As Jared Wade of 8points9seconds.com pointed out on Twitter Thursday, Lawson would be the eighth player from the 2009 draft class to have donned a Pacers uniform, which is rather poetic considering how much has been made of the fact that Indy could have had Lawson on the team seven years ago. Lawson was in serious consideration for the team’s 13th pick, but the front office, usually pretty savvy when picking in the late lottery, chose Tyler Hansbrough in the draft that year ahead of Lawson (and Jeff Teague and Jrue Holiday).
Those are moot points now, though. Lawson will be given an opportunity to redeem himself and the Pacers have the backup, pass-first point guard they’ve needed for a few years now. Chase Budinger, who will not be eligible to play in the postseason should he sign with a playoff team, is the only real casualty in this deal, but the Pacers can live with that if the payoff is adding a player of Lawson’s quality – horrific year notwithstanding.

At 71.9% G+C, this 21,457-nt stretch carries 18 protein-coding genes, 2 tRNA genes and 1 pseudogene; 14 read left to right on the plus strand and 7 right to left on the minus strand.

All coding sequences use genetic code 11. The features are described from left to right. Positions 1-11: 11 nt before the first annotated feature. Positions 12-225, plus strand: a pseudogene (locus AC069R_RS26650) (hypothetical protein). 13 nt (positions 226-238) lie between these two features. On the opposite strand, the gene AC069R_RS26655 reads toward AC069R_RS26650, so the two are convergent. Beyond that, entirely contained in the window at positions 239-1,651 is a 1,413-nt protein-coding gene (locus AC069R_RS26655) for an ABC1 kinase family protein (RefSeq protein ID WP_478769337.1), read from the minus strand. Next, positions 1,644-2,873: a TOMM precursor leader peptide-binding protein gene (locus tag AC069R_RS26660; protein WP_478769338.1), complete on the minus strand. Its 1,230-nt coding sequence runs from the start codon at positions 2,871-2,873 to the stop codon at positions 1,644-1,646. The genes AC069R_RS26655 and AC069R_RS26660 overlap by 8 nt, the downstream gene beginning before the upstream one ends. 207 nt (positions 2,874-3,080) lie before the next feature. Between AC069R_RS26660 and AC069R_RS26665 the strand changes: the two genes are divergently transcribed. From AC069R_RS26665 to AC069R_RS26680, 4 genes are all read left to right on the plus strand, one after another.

Jordan Hill Still Trying to Find Himself with Pacers
Jordan Hill, another part of that Pacers second unit, will be one of the players on the receiving end of Lawson’s dimes. But even with the new point guard, he recently admitted that there are days he feels like he’s still finding his own way in this Pacers lineup, a full five months after first suiting up for the team in preseason.
“I’m getting the ball when I’m out there, so I’ve able to show that I can score. I can get rebounds, do a little bit of this, little bit of that, but my minutes fluctuate sometimes,” Hill told Basketball Insiders. “That can be frustrating to me sometimes, but I know we’ve got a lot of guys that can play. We all can play, and that means it’s a good rotation for us. I’ll be alright.”